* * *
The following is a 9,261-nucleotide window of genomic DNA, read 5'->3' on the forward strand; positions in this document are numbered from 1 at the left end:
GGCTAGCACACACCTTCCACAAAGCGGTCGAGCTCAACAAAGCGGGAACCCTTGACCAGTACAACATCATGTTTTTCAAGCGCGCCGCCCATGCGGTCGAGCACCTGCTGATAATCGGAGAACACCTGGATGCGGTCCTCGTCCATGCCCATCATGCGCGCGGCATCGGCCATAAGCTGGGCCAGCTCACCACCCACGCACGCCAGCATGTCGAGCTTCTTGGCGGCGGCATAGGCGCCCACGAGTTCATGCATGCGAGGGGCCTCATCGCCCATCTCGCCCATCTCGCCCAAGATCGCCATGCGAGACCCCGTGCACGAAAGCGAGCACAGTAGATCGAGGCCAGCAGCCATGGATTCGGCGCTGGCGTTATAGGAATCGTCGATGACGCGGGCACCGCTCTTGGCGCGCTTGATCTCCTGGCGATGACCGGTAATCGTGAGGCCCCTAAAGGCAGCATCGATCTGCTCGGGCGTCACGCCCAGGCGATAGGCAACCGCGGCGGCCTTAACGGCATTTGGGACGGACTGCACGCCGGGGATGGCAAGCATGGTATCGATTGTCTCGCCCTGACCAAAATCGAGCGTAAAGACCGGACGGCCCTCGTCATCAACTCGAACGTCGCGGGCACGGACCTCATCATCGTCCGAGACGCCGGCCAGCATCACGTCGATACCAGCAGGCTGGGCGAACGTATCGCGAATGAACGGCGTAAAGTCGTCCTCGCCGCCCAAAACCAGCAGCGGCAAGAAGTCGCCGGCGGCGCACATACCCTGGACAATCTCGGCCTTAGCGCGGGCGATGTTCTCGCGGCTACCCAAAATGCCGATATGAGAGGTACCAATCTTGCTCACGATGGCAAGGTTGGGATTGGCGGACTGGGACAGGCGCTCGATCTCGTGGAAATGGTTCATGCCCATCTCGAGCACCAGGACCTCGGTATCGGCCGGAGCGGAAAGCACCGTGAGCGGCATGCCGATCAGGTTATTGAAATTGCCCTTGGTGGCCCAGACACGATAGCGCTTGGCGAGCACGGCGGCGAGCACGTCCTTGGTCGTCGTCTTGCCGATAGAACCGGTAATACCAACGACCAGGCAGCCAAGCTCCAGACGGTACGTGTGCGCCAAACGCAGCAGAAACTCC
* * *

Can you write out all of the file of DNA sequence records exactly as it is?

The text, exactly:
The following is a 9,261-nucleotide window of genomic DNA, read 5'->3' on the forward strand; positions in this document are numbered from 1 at the left end:
GGCTAGCACACACCTTCCACAAAGCGGTCGAGCTCAACAAAGCGGGAACCCTTGACCAGTACAACATCATGTTTTTCAAGCGCGCCGCCCATGCGGTCGAGCACCTGCTGATAATCGGAGAACACCTGGATGCGGTCCTCGTCCATGCCCATCATGCGCGCGGCATCGGCCATAAGCTGGGCCAGCTCACCACCCACGCACGCCAGCATGTCGAGCTTCTTGGCGGCGGCATAGGCGCCCACGAGTTCATGCATGCGAGGGGCCTCATCGCCCATCTCGCCCATCTCGCCCAAGATCGCCATGCGAGACCCCGTGCACGAAAGCGAGCACAGTAGATCGAGGCCAGCAGCCATGGATTCGGCGCTGGCGTTATAGGAATCGTCGATGACGCGGGCACCGCTCTTGGCGCGCTTGATCTCCTGGCGATGACCGGTAATCGTGAGGCCCCTAAAGGCAGCATCGATCTGCTCGGGCGTCACGCCCAGGCGATAGGCAACCGCGGCGGCCTTAACGGCATTTGGGACGGACTGCACGCCGGGGATGGCAAGCATGGTATCGATTGTCTCGCCCTGACCAAAATCGAGCGTAAAGACCGGACGGCCCTCGTCATCAACTCGAACGTCGCGGGCACGGACCTCATCATCGTCCGAGACGCCGGCCAGCATCACGTCGATACCAGCAGGCTGGGCGAACGTATCGCGAATGAACGGCGTAAAGTCGTCCTCGCCGCCCAAAACCAGCAGCGGCAAGAAGTCGCCGGCGGCGCACATACCCTGGACAATCTCGGCCTTAGCGCGGGCGATGTTCTCGCGGCTACCCAAAATGCCGATATGAGAGGTACCAATCTTGCTCACGATGGCAAGGTTGGGATTGGCGGACTGGGACAGGCGCTCGATCTCGTGGAAATGGTTCATGCCCATCTCGAGCACCAGGACCTCGGTATCGGCCGGAGCGGAAAGCACCGTGAGCGGCATGCCGATCAGGTTATTGAAATTGCCCTTGGTGGCCCAGACACGATAGCGCTTGGCGAGCACGGCGGCGAGCACGTCCTTGGTCGTCGTCTTGCCGATAGAACCGGTAATACCAACGACCAGGCAGCCAAGCTCCAGACGGTACGTGTGCGCCAAACGCAGCAGAAACTCC